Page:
To tackle the serious harms, up to and including death, associated with eating disorders, it is crucial that more is done to identify them at the earliest stage possible so that the appropriate care and treatment can be provided.
The Royal College of Psychiatrists has published new guidance, endorsed by the Academy of Medical Royal Colleges, on how to respond to Medical Emergencies in Eating Disorders (MEED).
This guidance, based on the advice and recommendations of an Expert Working Group, provides a comprehensive overview of the latest evidence associated with eating disorders, including highlighting the importance and role of healthcare professionals from right across the spectrum, recognising the opportunities that exist for improving outcomes if the workforce is supported in delivering their responsibilities in this area.
Primarily aimed at any healthcare professional likely to encounter patients with severe eating disorders, the guidance provides advice on assessing all eating disorders that can lead a patient into a state of clinical emergency. It also includes information and advice on how to manage their physical, nutritional, and psychiatric care. It also includes an eating disorders risk assessment tool using a ‘traffic light’ system, to aid decisions on emergency management.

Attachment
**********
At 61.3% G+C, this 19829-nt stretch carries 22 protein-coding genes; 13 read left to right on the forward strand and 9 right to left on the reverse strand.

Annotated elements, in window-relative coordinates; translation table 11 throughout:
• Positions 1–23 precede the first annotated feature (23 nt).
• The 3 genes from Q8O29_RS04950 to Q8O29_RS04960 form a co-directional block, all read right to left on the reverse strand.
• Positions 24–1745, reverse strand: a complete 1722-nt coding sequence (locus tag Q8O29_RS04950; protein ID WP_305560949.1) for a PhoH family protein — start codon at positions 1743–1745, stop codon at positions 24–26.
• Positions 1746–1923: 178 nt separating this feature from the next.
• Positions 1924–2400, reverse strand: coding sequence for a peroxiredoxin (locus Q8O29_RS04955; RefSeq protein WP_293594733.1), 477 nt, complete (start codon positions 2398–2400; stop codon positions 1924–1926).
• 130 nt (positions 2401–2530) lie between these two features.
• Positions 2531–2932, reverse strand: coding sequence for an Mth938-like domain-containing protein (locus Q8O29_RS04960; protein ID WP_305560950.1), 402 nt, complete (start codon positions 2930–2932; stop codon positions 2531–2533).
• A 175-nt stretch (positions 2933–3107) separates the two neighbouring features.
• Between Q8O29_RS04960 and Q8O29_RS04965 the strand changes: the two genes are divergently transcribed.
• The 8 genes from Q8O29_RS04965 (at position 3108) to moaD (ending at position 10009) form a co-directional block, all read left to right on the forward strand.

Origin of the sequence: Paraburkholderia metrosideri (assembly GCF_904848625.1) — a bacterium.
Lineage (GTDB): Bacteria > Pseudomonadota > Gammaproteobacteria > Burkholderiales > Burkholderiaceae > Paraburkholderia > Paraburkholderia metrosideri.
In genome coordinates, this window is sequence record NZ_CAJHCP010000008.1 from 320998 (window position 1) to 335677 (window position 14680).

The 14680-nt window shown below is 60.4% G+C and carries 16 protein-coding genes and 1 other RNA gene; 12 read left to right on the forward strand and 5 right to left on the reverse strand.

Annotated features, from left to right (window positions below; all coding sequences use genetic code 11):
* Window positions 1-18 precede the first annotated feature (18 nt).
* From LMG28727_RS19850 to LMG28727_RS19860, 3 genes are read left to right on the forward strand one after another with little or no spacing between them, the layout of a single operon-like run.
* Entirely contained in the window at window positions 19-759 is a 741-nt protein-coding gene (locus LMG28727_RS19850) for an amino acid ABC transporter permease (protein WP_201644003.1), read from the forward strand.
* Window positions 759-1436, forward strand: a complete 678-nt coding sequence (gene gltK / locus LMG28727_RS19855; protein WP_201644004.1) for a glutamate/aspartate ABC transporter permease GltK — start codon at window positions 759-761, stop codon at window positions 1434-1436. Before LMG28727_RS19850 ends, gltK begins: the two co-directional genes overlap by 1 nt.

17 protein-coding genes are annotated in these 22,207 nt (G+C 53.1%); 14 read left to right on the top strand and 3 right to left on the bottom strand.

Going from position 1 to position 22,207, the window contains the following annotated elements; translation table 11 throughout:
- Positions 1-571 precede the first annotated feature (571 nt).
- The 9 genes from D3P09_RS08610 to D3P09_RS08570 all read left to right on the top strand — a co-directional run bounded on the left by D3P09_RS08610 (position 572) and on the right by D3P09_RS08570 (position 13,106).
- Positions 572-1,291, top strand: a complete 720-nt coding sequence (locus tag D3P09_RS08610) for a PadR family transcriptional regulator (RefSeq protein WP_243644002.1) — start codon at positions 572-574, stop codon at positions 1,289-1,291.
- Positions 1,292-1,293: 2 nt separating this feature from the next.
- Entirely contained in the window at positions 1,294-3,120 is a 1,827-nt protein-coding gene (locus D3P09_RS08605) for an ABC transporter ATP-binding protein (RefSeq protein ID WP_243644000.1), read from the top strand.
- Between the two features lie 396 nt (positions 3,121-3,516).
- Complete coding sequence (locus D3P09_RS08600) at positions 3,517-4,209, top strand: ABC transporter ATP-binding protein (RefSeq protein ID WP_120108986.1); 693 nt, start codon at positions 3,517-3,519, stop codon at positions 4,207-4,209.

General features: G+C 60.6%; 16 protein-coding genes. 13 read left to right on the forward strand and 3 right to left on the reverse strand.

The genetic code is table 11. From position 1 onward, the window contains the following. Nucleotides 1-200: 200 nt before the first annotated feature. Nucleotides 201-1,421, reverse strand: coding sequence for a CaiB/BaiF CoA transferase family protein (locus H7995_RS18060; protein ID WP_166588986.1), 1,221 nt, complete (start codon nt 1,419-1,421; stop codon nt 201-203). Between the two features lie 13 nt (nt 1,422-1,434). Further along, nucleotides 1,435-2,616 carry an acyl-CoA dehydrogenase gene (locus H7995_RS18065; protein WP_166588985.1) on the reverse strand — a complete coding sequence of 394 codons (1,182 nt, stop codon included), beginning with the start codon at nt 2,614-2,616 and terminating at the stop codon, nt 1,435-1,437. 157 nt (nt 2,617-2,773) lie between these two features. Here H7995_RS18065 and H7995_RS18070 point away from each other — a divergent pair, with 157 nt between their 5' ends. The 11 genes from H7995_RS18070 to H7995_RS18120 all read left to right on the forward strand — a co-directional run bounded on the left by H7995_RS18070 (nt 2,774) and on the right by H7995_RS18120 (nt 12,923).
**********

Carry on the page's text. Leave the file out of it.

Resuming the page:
The guidance provides a set of summary sheets with tailored advice for the different target groups of this document, including medical professionals, people with eating disorders and their families or carers, and recommendations for commissioners on required services.
Please download and share the guidance here.